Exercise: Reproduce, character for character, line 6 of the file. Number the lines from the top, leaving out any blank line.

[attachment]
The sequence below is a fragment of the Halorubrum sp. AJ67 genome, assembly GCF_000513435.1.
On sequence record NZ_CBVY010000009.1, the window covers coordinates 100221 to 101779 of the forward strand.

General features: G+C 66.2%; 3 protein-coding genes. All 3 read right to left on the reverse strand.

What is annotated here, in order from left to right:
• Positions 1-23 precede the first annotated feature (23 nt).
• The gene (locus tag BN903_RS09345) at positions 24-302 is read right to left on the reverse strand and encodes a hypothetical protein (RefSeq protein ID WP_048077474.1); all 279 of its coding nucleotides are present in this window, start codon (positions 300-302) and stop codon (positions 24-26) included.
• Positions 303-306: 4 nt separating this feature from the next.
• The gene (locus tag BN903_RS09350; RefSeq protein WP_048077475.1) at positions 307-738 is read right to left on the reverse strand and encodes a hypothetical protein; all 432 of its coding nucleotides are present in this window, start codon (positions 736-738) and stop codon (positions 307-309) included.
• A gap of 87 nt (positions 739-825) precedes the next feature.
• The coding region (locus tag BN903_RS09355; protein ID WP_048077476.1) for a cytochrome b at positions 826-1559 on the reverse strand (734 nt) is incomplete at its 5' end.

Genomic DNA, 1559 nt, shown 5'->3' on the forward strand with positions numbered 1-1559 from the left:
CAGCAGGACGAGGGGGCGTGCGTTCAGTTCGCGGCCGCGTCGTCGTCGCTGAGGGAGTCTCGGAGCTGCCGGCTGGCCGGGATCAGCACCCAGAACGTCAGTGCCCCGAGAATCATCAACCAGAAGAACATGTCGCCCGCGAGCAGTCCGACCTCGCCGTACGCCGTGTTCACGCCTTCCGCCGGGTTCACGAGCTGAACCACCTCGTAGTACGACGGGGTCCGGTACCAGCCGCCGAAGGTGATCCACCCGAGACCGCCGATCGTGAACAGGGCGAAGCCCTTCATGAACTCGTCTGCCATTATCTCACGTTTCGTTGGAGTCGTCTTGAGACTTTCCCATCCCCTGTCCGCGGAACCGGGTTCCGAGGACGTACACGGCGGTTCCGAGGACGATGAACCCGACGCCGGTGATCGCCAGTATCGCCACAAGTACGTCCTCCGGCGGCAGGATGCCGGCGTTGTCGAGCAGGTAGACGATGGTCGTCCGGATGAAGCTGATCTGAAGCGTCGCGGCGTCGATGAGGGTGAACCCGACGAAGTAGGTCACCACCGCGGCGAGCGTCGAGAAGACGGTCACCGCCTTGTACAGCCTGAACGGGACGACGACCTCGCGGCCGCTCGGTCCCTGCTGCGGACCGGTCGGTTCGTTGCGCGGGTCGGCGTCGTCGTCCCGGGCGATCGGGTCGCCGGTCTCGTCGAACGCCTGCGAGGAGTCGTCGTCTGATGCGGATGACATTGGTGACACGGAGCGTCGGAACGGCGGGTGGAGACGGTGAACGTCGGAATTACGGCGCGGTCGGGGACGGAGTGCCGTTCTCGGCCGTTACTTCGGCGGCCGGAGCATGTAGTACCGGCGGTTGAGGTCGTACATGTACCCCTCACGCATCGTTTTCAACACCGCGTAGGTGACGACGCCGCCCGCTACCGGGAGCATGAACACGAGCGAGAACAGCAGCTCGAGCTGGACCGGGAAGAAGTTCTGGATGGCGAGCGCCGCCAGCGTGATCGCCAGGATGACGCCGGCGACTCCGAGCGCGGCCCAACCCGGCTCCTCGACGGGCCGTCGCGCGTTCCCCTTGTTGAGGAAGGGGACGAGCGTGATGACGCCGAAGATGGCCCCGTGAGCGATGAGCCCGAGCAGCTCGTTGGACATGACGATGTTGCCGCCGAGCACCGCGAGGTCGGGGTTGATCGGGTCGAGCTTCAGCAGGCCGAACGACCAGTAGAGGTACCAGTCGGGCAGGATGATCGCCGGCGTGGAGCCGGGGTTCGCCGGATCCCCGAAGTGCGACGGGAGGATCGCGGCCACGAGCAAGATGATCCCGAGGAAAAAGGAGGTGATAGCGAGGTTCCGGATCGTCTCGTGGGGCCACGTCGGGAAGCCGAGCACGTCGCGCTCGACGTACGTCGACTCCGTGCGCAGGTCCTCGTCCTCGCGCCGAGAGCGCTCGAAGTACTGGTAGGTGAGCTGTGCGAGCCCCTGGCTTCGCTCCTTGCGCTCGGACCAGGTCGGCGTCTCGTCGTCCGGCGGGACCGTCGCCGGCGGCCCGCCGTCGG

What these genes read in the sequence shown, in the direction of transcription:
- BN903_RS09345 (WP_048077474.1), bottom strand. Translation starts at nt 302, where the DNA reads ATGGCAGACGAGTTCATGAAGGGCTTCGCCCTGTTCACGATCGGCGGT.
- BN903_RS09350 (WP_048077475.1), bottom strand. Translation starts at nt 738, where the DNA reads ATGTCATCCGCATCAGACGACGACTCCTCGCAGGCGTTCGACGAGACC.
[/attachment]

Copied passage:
• The gene (locus tag BN903_RS09345) at positions 24-302 is read right to left on the reverse strand and encodes a hypothetical protein (RefSeq protein ID WP_048077474.1); all 279 of its coding nucleotides are present in this window, start codon (positions 300-302) and stop codon (positions 24-26) included.